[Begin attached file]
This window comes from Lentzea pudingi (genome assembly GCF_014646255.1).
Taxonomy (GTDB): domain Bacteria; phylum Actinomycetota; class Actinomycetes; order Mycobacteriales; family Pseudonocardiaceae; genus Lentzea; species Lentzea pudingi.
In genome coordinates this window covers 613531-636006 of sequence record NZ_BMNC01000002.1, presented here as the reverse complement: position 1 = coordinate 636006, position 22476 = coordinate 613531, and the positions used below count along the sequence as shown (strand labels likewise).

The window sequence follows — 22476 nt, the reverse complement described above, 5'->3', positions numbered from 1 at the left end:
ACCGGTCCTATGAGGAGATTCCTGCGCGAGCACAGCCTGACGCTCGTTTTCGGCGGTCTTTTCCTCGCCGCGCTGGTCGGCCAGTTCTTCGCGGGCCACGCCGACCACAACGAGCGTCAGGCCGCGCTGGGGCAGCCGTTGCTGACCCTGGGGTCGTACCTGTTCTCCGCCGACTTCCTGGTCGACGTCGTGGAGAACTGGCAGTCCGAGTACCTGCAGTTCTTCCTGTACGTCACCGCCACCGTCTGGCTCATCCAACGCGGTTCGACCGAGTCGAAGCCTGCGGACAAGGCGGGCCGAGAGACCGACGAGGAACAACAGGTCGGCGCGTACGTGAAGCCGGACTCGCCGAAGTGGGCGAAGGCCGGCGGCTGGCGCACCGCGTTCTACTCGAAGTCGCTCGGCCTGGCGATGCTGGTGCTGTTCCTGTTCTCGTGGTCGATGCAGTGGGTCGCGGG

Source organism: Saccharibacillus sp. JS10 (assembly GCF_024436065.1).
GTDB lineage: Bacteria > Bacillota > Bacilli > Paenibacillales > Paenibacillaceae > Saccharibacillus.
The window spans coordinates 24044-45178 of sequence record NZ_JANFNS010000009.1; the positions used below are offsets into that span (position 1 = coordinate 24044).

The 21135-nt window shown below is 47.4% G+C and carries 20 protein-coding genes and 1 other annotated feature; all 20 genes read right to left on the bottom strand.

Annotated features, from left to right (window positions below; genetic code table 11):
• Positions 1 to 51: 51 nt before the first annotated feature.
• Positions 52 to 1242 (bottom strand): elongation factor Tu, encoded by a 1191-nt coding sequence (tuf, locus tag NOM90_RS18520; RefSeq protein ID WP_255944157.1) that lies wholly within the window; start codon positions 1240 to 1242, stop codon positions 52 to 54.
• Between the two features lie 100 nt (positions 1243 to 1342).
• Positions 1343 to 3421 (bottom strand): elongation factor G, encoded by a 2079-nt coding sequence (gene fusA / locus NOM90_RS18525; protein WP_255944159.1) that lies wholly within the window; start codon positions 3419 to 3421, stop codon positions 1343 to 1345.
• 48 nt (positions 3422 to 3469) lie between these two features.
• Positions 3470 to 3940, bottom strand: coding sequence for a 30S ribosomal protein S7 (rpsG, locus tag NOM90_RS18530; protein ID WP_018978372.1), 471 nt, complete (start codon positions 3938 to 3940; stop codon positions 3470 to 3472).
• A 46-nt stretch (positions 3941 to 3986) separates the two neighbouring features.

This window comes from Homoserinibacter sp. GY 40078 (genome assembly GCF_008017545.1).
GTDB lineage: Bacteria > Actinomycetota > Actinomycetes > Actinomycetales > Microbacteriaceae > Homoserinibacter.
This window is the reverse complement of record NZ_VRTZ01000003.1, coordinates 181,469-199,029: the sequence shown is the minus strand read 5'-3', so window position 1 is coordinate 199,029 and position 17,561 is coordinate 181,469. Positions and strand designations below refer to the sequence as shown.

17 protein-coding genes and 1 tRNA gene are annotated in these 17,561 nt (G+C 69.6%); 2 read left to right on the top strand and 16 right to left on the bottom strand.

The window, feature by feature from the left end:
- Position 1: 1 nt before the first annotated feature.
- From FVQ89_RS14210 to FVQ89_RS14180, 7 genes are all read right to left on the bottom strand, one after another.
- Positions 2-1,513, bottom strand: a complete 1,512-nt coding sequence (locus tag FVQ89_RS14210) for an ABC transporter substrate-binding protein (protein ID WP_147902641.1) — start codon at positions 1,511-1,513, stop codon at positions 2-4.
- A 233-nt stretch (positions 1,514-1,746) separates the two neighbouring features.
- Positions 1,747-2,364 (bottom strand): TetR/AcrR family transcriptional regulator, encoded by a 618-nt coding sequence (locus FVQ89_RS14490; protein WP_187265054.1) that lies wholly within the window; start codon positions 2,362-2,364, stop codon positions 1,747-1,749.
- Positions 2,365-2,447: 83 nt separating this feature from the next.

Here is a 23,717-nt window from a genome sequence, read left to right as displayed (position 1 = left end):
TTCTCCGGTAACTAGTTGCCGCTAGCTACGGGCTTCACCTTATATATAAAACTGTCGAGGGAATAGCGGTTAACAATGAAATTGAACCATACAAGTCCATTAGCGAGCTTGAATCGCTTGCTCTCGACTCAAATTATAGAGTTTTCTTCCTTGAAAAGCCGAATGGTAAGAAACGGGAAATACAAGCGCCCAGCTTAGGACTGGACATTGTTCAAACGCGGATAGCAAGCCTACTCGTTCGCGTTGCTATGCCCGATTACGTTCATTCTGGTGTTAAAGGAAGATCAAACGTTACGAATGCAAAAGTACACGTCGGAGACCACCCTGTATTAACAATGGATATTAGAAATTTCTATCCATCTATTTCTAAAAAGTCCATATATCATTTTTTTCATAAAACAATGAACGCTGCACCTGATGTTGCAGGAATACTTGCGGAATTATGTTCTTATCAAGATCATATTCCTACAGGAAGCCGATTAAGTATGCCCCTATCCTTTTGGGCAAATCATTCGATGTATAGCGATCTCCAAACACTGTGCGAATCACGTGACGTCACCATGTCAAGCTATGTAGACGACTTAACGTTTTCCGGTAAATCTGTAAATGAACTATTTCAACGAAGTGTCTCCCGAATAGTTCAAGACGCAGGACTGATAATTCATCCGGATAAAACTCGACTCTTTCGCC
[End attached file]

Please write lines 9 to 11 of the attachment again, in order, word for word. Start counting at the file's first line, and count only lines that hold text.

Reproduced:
The 21135-nt window shown below is 47.4% G+C and carries 20 protein-coding genes and 1 other annotated feature; all 20 genes read right to left on the bottom strand.

Annotated features, from left to right (window positions below; genetic code table 11):
• Positions 1 to 51: 51 nt before the first annotated feature.